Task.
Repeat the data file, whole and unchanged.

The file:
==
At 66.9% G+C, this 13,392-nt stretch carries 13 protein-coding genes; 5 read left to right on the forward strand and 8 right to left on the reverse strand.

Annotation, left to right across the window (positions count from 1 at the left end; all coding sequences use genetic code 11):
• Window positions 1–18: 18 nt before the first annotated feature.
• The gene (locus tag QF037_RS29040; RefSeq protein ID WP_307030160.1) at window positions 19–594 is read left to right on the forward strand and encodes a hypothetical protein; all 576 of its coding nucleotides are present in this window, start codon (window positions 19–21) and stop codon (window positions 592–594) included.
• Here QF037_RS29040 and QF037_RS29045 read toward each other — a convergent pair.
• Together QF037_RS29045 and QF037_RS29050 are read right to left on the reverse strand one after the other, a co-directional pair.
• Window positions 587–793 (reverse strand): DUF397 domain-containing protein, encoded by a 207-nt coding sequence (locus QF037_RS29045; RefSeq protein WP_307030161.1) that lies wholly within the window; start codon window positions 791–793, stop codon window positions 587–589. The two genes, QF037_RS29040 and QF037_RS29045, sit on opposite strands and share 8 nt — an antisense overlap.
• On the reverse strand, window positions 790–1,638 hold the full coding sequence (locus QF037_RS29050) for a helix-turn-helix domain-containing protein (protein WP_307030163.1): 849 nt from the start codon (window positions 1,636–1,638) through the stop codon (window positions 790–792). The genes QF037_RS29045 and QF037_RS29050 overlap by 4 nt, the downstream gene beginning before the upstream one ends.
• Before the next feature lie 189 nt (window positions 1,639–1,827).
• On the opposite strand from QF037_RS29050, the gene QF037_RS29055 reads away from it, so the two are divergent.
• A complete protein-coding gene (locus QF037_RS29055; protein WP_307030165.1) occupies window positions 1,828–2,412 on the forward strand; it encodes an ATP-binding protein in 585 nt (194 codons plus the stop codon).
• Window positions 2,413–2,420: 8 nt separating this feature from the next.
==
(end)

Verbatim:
At 66.9% G+C, this 13,392-nt stretch carries 13 protein-coding genes; 5 read left to right on the forward strand and 8 right to left on the reverse strand.

Annotation, left to right across the window (positions count from 1 at the left end; all coding sequences use genetic code 11):
• Window positions 1–18: 18 nt before the first annotated feature.
• The gene (locus tag QF037_RS29040; RefSeq protein ID WP_307030160.1) at window positions 19–594 is read left to right on the forward strand and encodes a hypothetical protein; all 576 of its coding nucleotides are present in this window, start codon (window positions 19–21) and stop codon (window positions 592–594) included.
• Here QF037_RS29040 and QF037_RS29045 read toward each other — a convergent pair.
• Together QF037_RS29045 and QF037_RS29050 are read right to left on the reverse strand one after the other, a co-directional pair.
• Window positions 587–793 (reverse strand): DUF397 domain-containing protein, encoded by a 207-nt coding sequence (locus QF037_RS29045; RefSeq protein WP_307030161.1) that lies wholly within the window; start codon window positions 791–793, stop codon window positions 587–589. The two genes, QF037_RS29040 and QF037_RS29045, sit on opposite strands and share 8 nt — an antisense overlap.
• On the reverse strand, window positions 790–1,638 hold the full coding sequence (locus QF037_RS29050) for a helix-turn-helix domain-containing protein (protein WP_307030163.1): 849 nt from the start codon (window positions 1,636–1,638) through the stop codon (window positions 790–792). The genes QF037_RS29045 and QF037_RS29050 overlap by 4 nt, the downstream gene beginning before the upstream one ends.
• Before the next feature lie 189 nt (window positions 1,639–1,827).
• On the opposite strand from QF037_RS29050, the gene QF037_RS29055 reads away from it, so the two are divergent.
• A complete protein-coding gene (locus QF037_RS29055; protein WP_307030165.1) occupies window positions 1,828–2,412 on the forward strand; it encodes an ATP-binding protein in 585 nt (194 codons plus the stop codon).
• Window positions 2,413–2,420: 8 nt separating this feature from the next.